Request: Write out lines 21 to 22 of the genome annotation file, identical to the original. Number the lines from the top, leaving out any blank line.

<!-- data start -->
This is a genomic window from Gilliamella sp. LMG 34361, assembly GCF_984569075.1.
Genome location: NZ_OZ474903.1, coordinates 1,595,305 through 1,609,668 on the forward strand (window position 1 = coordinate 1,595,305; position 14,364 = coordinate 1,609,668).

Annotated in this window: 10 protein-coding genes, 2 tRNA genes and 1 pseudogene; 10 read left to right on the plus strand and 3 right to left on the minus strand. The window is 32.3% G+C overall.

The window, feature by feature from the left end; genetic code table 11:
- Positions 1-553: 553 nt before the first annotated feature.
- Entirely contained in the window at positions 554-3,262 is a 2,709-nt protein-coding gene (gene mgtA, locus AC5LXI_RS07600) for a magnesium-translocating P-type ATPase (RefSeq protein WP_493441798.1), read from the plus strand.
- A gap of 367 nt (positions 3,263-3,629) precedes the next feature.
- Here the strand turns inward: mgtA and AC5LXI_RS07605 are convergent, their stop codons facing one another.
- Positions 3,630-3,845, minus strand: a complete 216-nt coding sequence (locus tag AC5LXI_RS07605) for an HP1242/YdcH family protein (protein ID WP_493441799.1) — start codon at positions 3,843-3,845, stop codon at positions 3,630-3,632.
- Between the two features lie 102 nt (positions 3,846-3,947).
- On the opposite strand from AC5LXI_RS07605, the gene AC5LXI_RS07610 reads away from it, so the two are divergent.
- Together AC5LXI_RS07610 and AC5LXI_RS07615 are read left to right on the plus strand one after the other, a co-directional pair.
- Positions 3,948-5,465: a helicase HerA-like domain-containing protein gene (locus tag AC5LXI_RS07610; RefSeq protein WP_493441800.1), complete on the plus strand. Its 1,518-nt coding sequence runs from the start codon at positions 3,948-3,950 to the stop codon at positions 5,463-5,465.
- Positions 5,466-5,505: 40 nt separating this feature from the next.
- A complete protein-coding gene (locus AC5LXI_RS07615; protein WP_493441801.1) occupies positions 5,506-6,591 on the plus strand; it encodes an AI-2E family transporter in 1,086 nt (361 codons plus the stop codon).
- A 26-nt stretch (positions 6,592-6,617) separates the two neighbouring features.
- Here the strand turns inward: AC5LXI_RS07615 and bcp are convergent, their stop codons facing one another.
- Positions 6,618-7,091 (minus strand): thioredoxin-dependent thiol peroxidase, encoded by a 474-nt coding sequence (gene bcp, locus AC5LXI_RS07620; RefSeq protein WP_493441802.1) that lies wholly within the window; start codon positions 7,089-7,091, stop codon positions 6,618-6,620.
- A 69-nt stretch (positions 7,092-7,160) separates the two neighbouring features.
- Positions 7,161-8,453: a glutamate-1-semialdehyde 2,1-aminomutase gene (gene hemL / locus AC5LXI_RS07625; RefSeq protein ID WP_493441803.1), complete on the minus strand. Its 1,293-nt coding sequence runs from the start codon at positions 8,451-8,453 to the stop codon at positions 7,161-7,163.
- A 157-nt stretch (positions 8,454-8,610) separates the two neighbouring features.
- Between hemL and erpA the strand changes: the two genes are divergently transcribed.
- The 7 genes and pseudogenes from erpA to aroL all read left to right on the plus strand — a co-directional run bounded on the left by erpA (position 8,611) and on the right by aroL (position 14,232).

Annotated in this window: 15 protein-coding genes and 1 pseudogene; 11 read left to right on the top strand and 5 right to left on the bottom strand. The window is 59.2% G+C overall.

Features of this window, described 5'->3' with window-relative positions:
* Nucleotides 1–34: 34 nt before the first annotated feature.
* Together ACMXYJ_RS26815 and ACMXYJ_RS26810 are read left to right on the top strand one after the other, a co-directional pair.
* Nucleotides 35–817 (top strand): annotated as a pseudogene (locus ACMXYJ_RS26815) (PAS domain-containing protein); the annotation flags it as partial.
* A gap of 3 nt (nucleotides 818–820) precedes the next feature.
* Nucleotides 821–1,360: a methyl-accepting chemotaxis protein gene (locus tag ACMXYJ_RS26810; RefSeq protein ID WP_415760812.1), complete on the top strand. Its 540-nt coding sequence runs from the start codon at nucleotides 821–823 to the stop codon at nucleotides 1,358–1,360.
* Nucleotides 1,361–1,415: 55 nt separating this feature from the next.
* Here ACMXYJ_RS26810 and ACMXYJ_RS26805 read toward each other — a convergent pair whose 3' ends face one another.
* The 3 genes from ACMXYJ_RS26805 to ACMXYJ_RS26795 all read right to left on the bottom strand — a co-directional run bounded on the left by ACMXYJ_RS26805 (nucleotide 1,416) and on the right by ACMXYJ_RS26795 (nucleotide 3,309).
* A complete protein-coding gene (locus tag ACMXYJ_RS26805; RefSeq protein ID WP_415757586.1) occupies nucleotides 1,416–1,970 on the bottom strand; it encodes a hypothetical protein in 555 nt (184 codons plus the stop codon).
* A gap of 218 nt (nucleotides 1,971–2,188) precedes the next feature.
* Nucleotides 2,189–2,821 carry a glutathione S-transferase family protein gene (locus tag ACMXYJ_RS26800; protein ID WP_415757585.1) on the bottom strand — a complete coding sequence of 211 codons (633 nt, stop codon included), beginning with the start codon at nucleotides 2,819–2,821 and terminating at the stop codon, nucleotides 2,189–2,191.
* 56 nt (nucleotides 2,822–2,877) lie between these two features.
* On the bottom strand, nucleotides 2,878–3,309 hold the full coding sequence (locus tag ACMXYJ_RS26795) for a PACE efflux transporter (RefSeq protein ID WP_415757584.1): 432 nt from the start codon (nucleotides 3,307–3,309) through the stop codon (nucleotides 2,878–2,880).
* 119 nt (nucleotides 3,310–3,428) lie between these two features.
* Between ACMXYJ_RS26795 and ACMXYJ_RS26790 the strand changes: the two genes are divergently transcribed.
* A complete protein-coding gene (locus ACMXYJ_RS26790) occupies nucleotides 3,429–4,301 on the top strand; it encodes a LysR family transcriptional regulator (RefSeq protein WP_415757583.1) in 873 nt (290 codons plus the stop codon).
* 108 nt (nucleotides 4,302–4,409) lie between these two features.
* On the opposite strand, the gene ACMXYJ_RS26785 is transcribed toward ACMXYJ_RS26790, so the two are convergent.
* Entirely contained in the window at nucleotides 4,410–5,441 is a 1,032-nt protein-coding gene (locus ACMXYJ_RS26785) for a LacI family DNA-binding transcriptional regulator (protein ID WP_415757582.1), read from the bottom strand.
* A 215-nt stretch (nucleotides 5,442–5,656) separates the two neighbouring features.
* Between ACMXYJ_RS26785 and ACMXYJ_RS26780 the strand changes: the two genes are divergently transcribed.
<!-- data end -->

- A 157-nt stretch (positions 8,454-8,610) separates the two neighbouring features.
- Between hemL and erpA the strand changes: the two genes are divergently transcribed.